FutureLearn Academic Network – Call for Papers

The next FutureLearn Academic Network (FLAN) meeting will take place online on Thursday 17th February 2022 between 14:00pm and 17:00pm GMT/UTC. It will be hosted by Dublin City University and hosted through Zoom. 

The theme of the meeting will be…

Micro-credentials: Moving from the Canvas to the Concrete’.

There is a growing expectancy over the role micro-credentials may play in the future. Recent European Council recommendations have firmly put micro-credentials and lifelong learning on the education and training agenda in Europe. The narrative, however, is largely anecdotal and evidence of the purported benefits and the successful implementation of micro-credentials remains limited. You can view a comprehensive collection of the published literature in this area in the Micro-credential Observatory.

We invite researchers, PhD students, course developers and practitioners to submit proposals for presentations on MOOC-based approaches to micro-credentials, focusing in particular on innovative approaches to implementation and evaluation.

Please send a brief abstract (100 words) to elaine.beirne@dcu.ie by Friday 4th February 2022.

If you have not been involved in FLAN before, the organisation was established in 2013 in order to connect staff and students, based at FutureLearn partner institutions, share research and explore shared research opportunities. These include joint research bids and publications, comparative studies using shared FutureLearn data, course designs, and methods to analyse and evaluate courses.

Attendance at FLAN events is free for those from FutureLearn partner institutions. It is an opportunity to catch up with research into FutureLearn and MOOCs more generally, and to talk informally with colleagues from other FutureLearn partner organisations. FLAN also hosts a closed Facebook Group to exchange ideas and propose themes. Contact rebecca.ferguson@open.ac.uk to join the Facebook group.

If you would like to attend via Zoom, please email flan@futurelearn.com (you can forward this email to others too).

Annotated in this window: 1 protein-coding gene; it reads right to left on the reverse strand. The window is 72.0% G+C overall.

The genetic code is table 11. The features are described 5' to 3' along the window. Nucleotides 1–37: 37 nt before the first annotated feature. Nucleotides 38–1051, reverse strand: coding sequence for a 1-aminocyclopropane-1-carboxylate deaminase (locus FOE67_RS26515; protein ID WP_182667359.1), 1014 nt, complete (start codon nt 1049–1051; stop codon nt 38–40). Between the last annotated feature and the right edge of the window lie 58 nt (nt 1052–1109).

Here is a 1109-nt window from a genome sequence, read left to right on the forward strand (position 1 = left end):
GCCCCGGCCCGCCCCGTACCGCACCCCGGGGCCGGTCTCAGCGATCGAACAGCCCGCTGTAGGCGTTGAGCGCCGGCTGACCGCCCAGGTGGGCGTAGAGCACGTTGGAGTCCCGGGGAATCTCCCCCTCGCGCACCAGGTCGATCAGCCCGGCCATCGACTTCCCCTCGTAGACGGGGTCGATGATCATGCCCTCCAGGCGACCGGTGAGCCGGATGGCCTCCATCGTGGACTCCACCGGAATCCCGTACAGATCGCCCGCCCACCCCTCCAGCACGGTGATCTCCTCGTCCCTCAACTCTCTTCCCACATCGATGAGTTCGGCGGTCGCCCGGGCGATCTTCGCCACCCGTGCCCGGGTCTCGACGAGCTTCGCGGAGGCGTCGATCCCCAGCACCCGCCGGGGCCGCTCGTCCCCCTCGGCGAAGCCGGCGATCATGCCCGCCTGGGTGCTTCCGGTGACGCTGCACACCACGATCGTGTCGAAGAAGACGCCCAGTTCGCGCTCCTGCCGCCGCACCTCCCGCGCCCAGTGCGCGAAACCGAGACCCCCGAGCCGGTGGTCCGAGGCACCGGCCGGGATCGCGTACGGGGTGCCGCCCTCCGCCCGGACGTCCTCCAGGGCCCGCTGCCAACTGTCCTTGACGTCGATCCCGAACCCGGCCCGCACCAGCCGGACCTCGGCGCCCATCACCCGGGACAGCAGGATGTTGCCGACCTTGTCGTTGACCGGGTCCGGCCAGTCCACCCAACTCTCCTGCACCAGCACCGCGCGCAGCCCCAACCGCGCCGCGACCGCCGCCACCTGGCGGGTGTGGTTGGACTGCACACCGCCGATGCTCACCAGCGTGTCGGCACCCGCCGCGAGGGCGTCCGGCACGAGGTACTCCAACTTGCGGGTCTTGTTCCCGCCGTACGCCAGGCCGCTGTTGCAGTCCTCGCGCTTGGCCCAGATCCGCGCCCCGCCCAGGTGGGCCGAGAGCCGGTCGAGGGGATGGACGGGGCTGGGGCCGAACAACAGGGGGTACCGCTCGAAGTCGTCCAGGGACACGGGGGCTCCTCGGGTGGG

The event will be recorded, and recordings posted on the FutureLearn Partner Site together with any slides/papers etc for those who cannot make it. We look forward to your participation at FLAN this February. 

Going the Distance with a Hackathon: Personal Reflections

By Clare Gormley

Hackathons. It’s one of those words that seems to be cropping up a lot in education these days. I initially thought it was something to do with software development. With distant memories of Douglas Coupland’s Microserfs, I pictured young, mostly male coders typing intensely into the small hours of the morning, fuelled mostly by pizza and (an admittedly biased view) a geekish love of programming.

In this blog post I will try to offer a different perspective by reflecting on a rather different sort of Hackathon experience, wearing the hats of both learner and academic developer. 

This motivation to learn more about Hackathons has come from the fact that DCU is engaging in a major curriculum transformation project – DCU Futures – which includes Challenge Based Learning (CBL) as a key pedagogy. CBL is fundamentally about the investigation of real-life problems related to pressing societal issues. It is a pedagogical approach that is increasingly being used in higher education to foster transversal skills, increase knowledge of socio technical problems, and enhance collaboration with industry and community stakeholders (Gallagher & Savage, 2020).

A hackathon is one example of CBL in practice but it can take other forms including projects, design events, or competitions that aim to solve difficult problems. Lyons, Brown & Donlon (2021, p.1) describe a hackathon as an ‘intensive run’ where participants commit to forming collaborative teams to resolve and present solutions to real-world challenges during an allocated period of time. 

Most of us in Higher Education are completely new to the notion of Hackathons and even fewer of us again have actually organised one. Since supporting the design and implementation of CBL is part of the Teaching Enhancement Unit remit, it seemed important to get an authentic experience on how this approach might work. There could be no better way to ‘walk in the shoes of students’, than to get a first-hand experience of a Hackathon for myself.

You can continue to read Clare’s personal reflections on her hackathon experience at her “Learning Rush” blog. After describing the experience she shares a number of pros and cons and then concludes with 10 takeaways for those thinking about planning to integrate hackathons into their teaching in the future.